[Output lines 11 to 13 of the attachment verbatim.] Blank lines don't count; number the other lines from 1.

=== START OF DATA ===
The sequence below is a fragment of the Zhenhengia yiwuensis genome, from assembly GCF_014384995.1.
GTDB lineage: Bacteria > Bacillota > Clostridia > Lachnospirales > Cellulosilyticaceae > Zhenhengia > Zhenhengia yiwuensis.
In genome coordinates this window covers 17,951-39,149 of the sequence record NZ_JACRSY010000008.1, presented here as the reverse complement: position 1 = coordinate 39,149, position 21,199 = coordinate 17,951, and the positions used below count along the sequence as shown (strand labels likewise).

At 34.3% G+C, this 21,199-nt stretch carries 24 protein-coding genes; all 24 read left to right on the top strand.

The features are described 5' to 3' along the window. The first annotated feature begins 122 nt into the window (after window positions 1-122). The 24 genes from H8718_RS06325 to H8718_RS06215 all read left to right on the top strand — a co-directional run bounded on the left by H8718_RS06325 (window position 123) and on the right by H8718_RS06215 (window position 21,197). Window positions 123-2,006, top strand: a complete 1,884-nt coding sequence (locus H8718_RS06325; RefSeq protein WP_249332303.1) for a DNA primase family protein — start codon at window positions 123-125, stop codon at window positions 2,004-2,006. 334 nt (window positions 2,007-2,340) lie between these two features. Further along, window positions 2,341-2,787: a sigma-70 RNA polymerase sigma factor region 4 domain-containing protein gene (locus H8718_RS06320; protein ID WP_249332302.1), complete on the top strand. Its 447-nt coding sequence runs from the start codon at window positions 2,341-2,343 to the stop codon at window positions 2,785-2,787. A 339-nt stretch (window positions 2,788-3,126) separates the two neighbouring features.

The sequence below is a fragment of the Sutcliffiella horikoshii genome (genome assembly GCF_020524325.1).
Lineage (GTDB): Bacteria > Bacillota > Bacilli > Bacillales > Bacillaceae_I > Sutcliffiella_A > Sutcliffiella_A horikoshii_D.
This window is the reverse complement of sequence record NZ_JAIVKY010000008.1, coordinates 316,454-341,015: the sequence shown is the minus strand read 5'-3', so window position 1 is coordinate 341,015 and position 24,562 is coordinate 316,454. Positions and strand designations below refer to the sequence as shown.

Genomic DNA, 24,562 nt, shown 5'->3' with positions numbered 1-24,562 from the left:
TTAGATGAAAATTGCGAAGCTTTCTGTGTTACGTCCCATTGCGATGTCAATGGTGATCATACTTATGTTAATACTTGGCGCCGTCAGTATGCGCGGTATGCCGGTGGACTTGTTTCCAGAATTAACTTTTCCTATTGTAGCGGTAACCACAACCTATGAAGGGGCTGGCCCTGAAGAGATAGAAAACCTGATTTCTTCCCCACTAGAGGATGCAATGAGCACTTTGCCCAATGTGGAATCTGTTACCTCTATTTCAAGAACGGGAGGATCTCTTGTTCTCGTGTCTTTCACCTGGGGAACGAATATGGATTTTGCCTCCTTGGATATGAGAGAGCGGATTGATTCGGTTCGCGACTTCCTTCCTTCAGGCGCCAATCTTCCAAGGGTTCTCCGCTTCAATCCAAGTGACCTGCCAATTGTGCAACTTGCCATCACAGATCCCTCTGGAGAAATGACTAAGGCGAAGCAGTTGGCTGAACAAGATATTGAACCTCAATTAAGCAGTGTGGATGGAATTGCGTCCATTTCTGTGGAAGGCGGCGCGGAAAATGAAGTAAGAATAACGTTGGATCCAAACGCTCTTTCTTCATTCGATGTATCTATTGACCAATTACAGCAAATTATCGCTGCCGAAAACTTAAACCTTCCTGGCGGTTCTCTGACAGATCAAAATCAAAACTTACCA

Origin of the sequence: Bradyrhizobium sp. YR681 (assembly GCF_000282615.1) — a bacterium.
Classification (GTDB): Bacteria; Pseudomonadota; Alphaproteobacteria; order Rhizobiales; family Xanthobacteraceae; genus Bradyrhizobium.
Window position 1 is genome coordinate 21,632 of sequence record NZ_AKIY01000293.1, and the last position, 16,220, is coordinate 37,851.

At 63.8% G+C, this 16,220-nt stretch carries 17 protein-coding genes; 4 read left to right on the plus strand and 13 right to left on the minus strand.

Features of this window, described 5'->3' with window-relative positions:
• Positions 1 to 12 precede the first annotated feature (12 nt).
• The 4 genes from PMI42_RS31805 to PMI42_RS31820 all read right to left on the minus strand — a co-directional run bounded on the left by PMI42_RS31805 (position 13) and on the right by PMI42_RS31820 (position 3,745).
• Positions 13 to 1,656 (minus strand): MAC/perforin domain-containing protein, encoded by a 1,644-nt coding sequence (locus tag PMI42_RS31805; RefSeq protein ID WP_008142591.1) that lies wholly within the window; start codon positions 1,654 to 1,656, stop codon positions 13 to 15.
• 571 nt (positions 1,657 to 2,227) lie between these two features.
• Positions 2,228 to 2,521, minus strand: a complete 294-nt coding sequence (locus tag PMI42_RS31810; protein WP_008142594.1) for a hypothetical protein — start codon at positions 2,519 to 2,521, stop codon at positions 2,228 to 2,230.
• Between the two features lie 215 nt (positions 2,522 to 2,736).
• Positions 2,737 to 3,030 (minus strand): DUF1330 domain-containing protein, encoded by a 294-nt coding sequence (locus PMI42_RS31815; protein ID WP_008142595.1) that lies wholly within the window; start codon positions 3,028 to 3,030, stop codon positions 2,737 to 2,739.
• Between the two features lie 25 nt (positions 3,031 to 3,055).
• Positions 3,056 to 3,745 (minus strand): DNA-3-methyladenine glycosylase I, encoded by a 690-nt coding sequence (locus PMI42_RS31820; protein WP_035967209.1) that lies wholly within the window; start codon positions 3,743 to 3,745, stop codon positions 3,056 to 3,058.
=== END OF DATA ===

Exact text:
Origin of the sequence: Bradyrhizobium sp. YR681 (assembly GCF_000282615.1) — a bacterium.
Classification (GTDB): Bacteria; Pseudomonadota; Alphaproteobacteria; order Rhizobiales; family Xanthobacteraceae; genus Bradyrhizobium.
Window position 1 is genome coordinate 21,632 of sequence record NZ_AKIY01000293.1, and the last position, 16,220, is coordinate 37,851.